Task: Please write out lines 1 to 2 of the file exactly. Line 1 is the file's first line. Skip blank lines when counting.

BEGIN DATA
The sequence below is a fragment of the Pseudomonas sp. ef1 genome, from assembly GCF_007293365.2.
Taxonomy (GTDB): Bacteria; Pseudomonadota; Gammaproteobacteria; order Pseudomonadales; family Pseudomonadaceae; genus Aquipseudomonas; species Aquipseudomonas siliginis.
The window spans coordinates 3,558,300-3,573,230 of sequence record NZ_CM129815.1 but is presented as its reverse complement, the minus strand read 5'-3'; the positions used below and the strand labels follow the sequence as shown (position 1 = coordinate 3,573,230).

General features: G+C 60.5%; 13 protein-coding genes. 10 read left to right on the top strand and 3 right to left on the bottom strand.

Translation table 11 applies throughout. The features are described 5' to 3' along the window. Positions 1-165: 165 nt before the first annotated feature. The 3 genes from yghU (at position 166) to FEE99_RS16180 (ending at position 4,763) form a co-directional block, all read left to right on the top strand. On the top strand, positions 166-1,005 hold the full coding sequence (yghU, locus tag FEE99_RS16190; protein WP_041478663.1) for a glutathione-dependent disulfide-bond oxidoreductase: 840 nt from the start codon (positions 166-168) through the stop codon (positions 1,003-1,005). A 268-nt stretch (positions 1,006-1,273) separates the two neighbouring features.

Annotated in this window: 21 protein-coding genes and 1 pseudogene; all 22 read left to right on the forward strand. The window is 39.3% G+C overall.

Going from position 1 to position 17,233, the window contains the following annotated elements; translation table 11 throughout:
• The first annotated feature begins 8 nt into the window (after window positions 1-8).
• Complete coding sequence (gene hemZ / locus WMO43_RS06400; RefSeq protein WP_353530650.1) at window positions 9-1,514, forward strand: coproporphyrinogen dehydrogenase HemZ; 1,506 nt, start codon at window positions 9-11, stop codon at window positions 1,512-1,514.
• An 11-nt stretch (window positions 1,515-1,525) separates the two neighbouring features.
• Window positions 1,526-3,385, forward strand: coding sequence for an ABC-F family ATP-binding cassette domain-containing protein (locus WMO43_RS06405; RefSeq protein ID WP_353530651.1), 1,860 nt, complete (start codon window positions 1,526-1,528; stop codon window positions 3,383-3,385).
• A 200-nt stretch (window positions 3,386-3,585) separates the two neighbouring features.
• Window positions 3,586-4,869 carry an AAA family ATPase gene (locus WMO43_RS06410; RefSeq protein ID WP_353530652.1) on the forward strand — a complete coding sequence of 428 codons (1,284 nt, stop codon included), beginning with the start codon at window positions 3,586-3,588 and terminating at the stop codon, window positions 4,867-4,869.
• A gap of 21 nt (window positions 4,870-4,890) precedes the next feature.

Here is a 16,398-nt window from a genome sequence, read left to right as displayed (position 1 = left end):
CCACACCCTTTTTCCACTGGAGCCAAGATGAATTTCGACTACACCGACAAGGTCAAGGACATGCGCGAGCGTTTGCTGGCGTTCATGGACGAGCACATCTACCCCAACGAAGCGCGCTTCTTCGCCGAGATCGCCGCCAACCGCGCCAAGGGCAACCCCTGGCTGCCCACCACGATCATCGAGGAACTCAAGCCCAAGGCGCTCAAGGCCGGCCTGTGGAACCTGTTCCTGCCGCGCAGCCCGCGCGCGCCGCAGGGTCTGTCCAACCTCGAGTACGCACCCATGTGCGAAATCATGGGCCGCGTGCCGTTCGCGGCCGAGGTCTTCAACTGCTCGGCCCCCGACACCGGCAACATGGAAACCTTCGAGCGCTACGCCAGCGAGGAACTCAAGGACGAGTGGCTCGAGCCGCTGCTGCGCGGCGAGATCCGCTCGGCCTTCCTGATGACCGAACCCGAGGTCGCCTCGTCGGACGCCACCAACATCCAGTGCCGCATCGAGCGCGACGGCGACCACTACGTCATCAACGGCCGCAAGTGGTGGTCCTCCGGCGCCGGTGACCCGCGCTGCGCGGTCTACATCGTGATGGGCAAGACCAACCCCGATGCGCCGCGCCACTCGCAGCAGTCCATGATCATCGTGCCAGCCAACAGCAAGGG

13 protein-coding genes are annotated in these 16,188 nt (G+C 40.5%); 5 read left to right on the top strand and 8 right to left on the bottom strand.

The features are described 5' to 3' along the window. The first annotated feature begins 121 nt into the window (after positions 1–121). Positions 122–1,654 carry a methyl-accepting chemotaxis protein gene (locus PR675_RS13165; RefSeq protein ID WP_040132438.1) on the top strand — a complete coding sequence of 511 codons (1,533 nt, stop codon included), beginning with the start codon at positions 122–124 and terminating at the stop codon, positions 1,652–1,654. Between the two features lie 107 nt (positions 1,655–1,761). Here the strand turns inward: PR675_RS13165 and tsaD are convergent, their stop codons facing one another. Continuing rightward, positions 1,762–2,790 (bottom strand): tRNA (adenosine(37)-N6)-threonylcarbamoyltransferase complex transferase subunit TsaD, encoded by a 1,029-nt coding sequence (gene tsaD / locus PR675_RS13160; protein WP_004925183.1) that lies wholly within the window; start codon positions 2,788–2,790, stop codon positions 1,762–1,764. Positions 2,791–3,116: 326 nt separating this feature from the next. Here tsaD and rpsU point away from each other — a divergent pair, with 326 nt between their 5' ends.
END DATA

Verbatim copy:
The sequence below is a fragment of the Pseudomonas sp. ef1 genome, from assembly GCF_007293365.2.
Taxonomy (GTDB): Bacteria; Pseudomonadota; Gammaproteobacteria; order Pseudomonadales; family Pseudomonadaceae; genus Aquipseudomonas; species Aquipseudomonas siliginis.